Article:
As you may recall, SB Nation has started its own college football hall of fame, for which Dawg Sports offered a slate of Georgia nominees. The first class of inductees is being announced, and Texas’s Ricky Williams was honored as the initial running back to be admitted, inasmuch as he "helped lead the Longhorns to high-profile bowls in three of his four years on campus" and finished his career with what was then an NCAA-record 6,279 rushing yards. (The record stood for all of one year.)
I’m not going to pussyfoot around about this; the only reason anyone even thinks Williams is in the conversation is that Herschel Walker spent what should have been his senior season playing for the New Jersey Generals.
In response to that business about Ricky leading Texas to three major bowls in four years (which glosses over the inconvenient fact that the ‘Horns went 4-7 in his junior campaign), I would note that Herschel led Georgia to three major bowls in three years. He also never lost a conference game, won a national championship, and went 33-3 in his varsity career. In terms of a tailback’s impact on his team’s success, Williams isn’t remotely in a class with Walker.
Individually, the Goal Line Stalker set 41 school, 16 conference, and eleven NCAA records, and he was a consensus All-American and finished in the top three in the Heisman Trophy balloting in each of his trio of collegiate seasons. (Please note: Herschel was a three-time All-American in a three-year career; Williams was a two-time All-American in a four-year career.) Walker ran for more yards in a three-year career (5,259) than anyone else in NCAA history. With an extra year in which to do it, Williams managed just 1,020 more career yards than Walker.
Let’s not kid ourselves: Ricky Williams won the Heisman Trophy as a career achievement award because he set a major college rushing record---the same reason Ron Dayne did the following autumn---and that only happened because Herschel Walker left early for the USFL. Had Herschel returned for his senior year, 6,279 would only have been good enough for second place, Ricky wouldn’t have taken home the trophy in 1998, and Williams likely would have two fewer Heismans than Walker.
Finally, if character is a consideration, Williams isn’t fit to carry Walker’s jockstrap. The ESPN “30 for 30” documentary “Run Ricky Run,” which was made by a friend of the troubled Texas tailback, makes it clear that the best face one can put on Williams is that he’s a total head case. In stark contrast to the man we saw portrayed in the “SEC Storied” documentary about the Goal Line Stalker, Williams repeatedly was caught violating the NFL’s substance abuse policy, left the Miami Dolphins in the lurch with his abrupt retirement from professional football, and has five children by three different women. Ricky, in short, is a pothead with no sense of personal or professional responsibility, while Herschel is as high-class and high-character an athlete as you are apt to find. The Goal Line Stalker played with humility, toughed it out while playing with a cast on his broken thumb, lived up to all his obligations despite his own struggles with mental illness, and continues to challenge himself with new ventures, physically and financially. He’s 15 years older than Williams, yet Herschel could still kick Ricky’s ass.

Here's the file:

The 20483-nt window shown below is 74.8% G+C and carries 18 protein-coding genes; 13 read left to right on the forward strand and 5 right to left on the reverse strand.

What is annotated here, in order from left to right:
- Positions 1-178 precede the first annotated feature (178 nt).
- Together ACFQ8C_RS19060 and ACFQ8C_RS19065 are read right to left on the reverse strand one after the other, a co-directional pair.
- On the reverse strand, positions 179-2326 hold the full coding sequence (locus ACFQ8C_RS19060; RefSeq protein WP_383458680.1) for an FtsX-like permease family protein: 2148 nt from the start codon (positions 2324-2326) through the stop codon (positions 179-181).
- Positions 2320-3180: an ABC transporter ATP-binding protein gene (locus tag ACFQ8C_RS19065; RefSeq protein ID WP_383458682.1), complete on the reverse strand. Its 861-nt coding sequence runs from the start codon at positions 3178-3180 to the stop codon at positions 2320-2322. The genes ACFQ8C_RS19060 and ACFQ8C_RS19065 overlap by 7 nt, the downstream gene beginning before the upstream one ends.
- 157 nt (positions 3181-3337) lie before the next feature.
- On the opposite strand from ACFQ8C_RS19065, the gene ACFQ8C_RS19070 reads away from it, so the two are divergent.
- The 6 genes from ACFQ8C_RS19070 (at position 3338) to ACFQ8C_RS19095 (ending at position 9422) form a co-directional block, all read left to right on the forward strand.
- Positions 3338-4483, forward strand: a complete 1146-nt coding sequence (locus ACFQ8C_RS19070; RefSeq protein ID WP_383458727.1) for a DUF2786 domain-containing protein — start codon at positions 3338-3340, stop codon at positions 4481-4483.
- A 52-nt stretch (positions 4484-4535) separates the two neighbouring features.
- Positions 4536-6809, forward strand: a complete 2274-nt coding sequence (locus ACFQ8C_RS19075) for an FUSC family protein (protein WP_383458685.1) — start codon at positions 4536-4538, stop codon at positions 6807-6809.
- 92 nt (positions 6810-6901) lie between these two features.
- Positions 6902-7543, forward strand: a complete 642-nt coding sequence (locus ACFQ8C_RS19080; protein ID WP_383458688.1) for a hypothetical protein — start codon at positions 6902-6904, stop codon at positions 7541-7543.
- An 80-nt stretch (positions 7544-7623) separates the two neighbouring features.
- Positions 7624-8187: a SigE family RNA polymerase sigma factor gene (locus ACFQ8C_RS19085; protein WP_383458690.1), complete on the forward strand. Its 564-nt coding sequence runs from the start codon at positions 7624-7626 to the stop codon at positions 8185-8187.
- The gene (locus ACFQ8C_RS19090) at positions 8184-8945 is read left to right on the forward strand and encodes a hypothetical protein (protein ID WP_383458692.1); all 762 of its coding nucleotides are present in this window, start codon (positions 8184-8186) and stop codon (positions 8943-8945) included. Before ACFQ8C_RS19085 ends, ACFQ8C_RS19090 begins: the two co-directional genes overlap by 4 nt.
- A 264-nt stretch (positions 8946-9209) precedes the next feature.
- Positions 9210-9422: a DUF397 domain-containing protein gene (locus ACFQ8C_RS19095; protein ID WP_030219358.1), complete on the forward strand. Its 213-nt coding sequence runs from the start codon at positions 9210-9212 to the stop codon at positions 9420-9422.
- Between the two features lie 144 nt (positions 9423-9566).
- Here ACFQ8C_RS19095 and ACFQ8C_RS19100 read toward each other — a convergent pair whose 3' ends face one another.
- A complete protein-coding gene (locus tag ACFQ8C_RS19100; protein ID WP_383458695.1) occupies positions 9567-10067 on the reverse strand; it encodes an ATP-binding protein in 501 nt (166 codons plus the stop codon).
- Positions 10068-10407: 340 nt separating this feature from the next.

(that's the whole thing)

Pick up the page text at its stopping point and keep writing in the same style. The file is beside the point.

Frankly, this selection is an embarrassment, and it demonstrates that bloggers are as susceptible to silliness as other sportswriters. Ricky Williams isn’t even one of the top two tailbacks I’ve seen play who wore the number 34, which is why the announcement of his enshrinement was so preposterous when declaring that, “if we have to choose a single player for our Hall of Fame backfield, it's Williams.” If you had to choose a single player for your Hall of Fame backfield, and you’d pick Ricky Williams over Herschel Walker, you deserve to go 4-7 and be left holding the bag and reeking of pot smoke when your star tailback flakes out on you and decides not to show up for his team and his fans.